With a perfect weekend forecast Parker Montgomery, Jeff Tinnea and I of the set off to climb the Edmunds Headwall route on Thursday eve 7/29/10. We car camped near the Carbon River ranger station and got up on Friday to get our climbing permits. We were on the trail and moving by 10:15 a.m. and heading up the trail to spray park @ apx 5800 ft. , then onto Ptarmigan ridge past Observation Rock and then followed the ridge up to approximately 8400ft where we descended 800ft of a scree field down to the north Mowich glacier.
We traveled on the North Mowich through some crevasses and then the Edmunds and climbed steadily up to our high camp on a prominent saddle looking directly to the headwall @ 8600 ft.
We arrived at camp at 8:45 PM after approximately 10 hours of hiking. Parker and I pitched a tent and bivy on a good level snow patch on a saddle, while Jeff melted water and cooked a good ramen and tuna dinner for us.
We were bedded down by 9:30 with a wakeup time of 4am. We thought we would get a later start since the headwall is shaded all morning. Around 1am Jeff woke me up – (Jeff and I shared the tent and Parker had the bivy) and said that it had completely clouded over and a storm was coming in fast – I couldn’t believe it as had seen a clear sky with stars when we went to bed – just goes to show you that you should always be prepared for anything despite a good forecast.
The weather kept getting nastier and nastier and with much lightning – we consider here we might hide if it got worse – but decided there was nowhere we could go - just stay on our sleeping pads and hope if anything hit close that we would stay insulated – I the meantime it rained cats and dogs. We went back to sleep and when I woke up at 4 there were stars out again – later Jeff said the storm had ended about 2am.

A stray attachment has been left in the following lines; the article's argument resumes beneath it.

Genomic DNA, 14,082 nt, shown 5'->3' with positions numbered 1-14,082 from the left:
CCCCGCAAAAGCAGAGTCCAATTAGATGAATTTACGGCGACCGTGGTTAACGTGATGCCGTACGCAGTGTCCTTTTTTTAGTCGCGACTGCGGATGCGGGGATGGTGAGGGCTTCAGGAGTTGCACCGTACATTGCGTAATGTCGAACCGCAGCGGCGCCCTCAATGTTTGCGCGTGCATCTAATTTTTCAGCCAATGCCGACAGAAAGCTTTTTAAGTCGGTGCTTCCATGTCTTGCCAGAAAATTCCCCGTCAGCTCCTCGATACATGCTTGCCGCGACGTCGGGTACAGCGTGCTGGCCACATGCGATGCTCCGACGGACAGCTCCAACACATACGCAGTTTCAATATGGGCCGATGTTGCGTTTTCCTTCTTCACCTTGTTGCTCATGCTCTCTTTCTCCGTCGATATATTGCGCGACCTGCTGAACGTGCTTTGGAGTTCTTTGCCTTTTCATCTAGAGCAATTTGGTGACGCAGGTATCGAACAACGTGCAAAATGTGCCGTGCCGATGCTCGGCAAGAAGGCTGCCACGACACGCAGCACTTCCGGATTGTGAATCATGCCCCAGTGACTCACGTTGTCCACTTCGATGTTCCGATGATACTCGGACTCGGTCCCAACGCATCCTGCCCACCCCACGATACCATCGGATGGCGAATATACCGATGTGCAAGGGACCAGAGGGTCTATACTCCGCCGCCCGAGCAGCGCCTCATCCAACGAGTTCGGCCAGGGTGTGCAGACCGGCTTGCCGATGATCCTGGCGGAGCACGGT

We awoke at 4am, had a good breakfast, roped up and at 5:15 headed up towards the bergschrund at the base of the headwall just as we saw first light. We stayed to the west of a large rock formation for about 1400ft on the glacier with no open crevasses and good cramponing to the base of the bergschrund.
We debated the best approach and eventually at Jeff’s suggestion we went to the east side of the bergschrund. I led up through it being belayed from below and worked my way through mixed sift snow and ice through the crack as soon as I was up I belayed Jeff then Parker up.
We slowly worked our way up the headwall taking turns kicking steps – the slope was around 55 degrees.
We decided also to avoid skirting the Mowich face bergschrund to the right and instead went up the chute between the rocks just to the right of the face. We eventually topped out where sunset ridge meets the upper Edmunds headwall (it took us several hours to reach this point as going was slower than we anticipated – none of checked the time at this point) where we took a quick breather and climbed the rocks to our left leading right on top the upper Mowich face.
For about 100 feet we were able to traverse in snow well over the bergschrund along the ridge - we had originally projected the headwall to take us 5 hours but it took much longer.
Now we had to do a climbing traverse to the east over the Mowich face. We immediately encountered ice under a few inches of snow. We each had two glacier axes (ice tools would have been nice) and Jeff at least had good front point mixed ice crampons. We put in a screw and we made my way past the last section of rocks towards a large open face. We regretted not buying a 5th screw at this point as it would have made for less pitches. We had 30 meters of rope and it took us four pitches slow up the slope. We later estimated it much have been around 5PM when we started this section and it took a couple hours to complete. For every screw placed we had to dig down through about 4-6 inches of snow to get to good to marginal ice. As the temp dropped we also had a lot of trouble keeping the screws clear of frozen ice inside and it was quite difficult to get them started.
Eventually we topped out at the bottom of Liberty Cap as the sun set towards the north lower side of the cap.